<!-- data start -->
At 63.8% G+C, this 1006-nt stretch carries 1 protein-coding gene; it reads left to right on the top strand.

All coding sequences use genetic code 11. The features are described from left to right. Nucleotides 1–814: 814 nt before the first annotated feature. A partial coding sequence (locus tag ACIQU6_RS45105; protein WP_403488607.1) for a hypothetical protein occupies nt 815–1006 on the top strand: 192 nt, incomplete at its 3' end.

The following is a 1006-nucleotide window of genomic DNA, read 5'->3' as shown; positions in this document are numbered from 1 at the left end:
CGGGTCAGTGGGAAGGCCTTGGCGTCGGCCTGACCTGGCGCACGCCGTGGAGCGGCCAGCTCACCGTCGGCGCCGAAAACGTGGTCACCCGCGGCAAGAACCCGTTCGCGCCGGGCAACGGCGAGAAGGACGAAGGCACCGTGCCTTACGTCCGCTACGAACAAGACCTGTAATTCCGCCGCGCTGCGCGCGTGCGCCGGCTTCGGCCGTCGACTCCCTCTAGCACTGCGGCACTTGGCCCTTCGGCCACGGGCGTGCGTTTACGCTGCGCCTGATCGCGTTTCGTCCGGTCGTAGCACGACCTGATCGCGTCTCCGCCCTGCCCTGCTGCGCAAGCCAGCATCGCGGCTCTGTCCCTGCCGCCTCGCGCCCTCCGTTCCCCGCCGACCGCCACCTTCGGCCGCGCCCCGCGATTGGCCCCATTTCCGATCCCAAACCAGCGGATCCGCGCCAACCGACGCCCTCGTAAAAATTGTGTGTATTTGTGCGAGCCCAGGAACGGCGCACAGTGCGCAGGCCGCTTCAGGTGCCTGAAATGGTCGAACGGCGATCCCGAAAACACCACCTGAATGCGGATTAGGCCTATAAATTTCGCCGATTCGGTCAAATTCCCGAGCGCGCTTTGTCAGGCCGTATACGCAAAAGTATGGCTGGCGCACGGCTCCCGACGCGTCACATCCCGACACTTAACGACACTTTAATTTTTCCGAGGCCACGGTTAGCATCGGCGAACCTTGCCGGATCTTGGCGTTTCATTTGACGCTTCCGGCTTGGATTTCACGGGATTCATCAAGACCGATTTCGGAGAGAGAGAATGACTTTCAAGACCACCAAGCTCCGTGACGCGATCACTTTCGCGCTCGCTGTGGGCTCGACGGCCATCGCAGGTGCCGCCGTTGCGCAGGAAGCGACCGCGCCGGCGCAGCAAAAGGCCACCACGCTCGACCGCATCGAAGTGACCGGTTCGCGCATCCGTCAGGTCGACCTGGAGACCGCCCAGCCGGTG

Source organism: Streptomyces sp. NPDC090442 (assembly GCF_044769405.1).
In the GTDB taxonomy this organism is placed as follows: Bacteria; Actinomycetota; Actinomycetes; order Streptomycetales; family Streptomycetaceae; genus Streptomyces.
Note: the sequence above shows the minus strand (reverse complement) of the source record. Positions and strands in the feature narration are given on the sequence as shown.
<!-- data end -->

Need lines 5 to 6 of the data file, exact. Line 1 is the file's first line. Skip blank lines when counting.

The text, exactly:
Source organism: Streptomyces sp. NPDC090442 (assembly GCF_044769405.1).
In the GTDB taxonomy this organism is placed as follows: Bacteria; Actinomycetota; Actinomycetes; order Streptomycetales; family Streptomycetaceae; genus Streptomyces.